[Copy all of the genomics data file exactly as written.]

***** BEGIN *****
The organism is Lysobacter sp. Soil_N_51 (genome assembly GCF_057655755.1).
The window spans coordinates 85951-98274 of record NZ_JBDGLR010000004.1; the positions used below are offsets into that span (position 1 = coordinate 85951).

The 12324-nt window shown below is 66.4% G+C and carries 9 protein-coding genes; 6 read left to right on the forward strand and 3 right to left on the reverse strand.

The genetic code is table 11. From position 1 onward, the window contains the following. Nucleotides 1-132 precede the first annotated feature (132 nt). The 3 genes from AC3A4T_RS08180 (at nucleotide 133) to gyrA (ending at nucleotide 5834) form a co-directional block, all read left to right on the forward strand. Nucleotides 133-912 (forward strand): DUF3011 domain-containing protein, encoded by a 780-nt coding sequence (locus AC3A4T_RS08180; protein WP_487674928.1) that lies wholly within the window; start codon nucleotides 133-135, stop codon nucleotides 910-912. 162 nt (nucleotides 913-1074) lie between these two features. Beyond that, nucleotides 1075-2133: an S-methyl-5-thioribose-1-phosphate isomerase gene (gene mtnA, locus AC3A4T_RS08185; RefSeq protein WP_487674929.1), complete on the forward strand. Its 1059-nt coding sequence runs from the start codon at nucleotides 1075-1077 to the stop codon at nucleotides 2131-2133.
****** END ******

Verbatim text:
The organism is Lysobacter sp. Soil_N_51 (genome assembly GCF_057655755.1).
The window spans coordinates 85951-98274 of record NZ_JBDGLR010000004.1; the positions used below are offsets into that span (position 1 = coordinate 85951).

The 12324-nt window shown below is 66.4% G+C and carries 9 protein-coding genes; 6 read left to right on the forward strand and 3 right to left on the reverse strand.

The genetic code is table 11. From position 1 onward, the window contains the following. Nucleotides 1-132 precede the first annotated feature (132 nt). The 3 genes from AC3A4T_RS08180 (at nucleotide 133) to gyrA (ending at nucleotide 5834) form a co-directional block, all read left to right on the forward strand. Nucleotides 133-912 (forward strand): DUF3011 domain-containing protein, encoded by a 780-nt coding sequence (locus AC3A4T_RS08180; protein WP_487674928.1) that lies wholly within the window; start codon nucleotides 133-135, stop codon nucleotides 910-912. 162 nt (nucleotides 913-1074) lie between these two features. Beyond that, nucleotides 1075-2133: an S-methyl-5-thioribose-1-phosphate isomerase gene (gene mtnA, locus AC3A4T_RS08185; RefSeq protein WP_487674929.1), complete on the forward strand. Its 1059-nt coding sequence runs from the start codon at nucleotides 1075-1077 to the stop codon at nucleotides 2131-2133.